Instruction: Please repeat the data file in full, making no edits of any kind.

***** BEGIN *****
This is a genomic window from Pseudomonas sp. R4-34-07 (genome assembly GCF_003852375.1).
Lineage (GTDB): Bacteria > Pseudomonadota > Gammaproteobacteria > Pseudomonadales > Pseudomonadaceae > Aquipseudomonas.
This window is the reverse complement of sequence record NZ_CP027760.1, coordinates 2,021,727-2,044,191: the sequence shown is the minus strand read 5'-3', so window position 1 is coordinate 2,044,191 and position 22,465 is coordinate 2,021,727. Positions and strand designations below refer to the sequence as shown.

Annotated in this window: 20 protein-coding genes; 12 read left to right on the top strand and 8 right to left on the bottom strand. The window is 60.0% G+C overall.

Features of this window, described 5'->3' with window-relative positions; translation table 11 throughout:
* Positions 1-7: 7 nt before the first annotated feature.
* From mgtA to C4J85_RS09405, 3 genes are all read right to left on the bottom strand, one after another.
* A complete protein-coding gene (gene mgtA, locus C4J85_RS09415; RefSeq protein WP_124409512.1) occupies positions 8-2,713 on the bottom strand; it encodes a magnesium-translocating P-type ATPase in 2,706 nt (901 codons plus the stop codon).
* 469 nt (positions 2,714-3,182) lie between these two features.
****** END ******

This is a genomic window from Pseudomonas sp. R4-34-07 (genome assembly GCF_003852375.1).
Lineage (GTDB): Bacteria > Pseudomonadota > Gammaproteobacteria > Pseudomonadales > Pseudomonadaceae > Aquipseudomonas.
This window is the reverse complement of sequence record NZ_CP027760.1, coordinates 2,021,727-2,044,191: the sequence shown is the minus strand read 5'-3', so window position 1 is coordinate 2,044,191 and position 22,465 is coordinate 2,021,727. Positions and strand designations below refer to the sequence as shown.

Annotated in this window: 20 protein-coding genes; 12 read left to right on the top strand and 8 right to left on the bottom strand. The window is 60.0% G+C overall.

Features of this window, described 5'->3' with window-relative positions; translation table 11 throughout:
* Positions 1-7: 7 nt before the first annotated feature.
* From mgtA to C4J85_RS09405, 3 genes are all read right to left on the bottom strand, one after another.
* A complete protein-coding gene (gene mgtA, locus C4J85_RS09415; RefSeq protein WP_124409512.1) occupies positions 8-2,713 on the bottom strand; it encodes a magnesium-translocating P-type ATPase in 2,706 nt (901 codons plus the stop codon).
* 469 nt (positions 2,714-3,182) lie between these two features.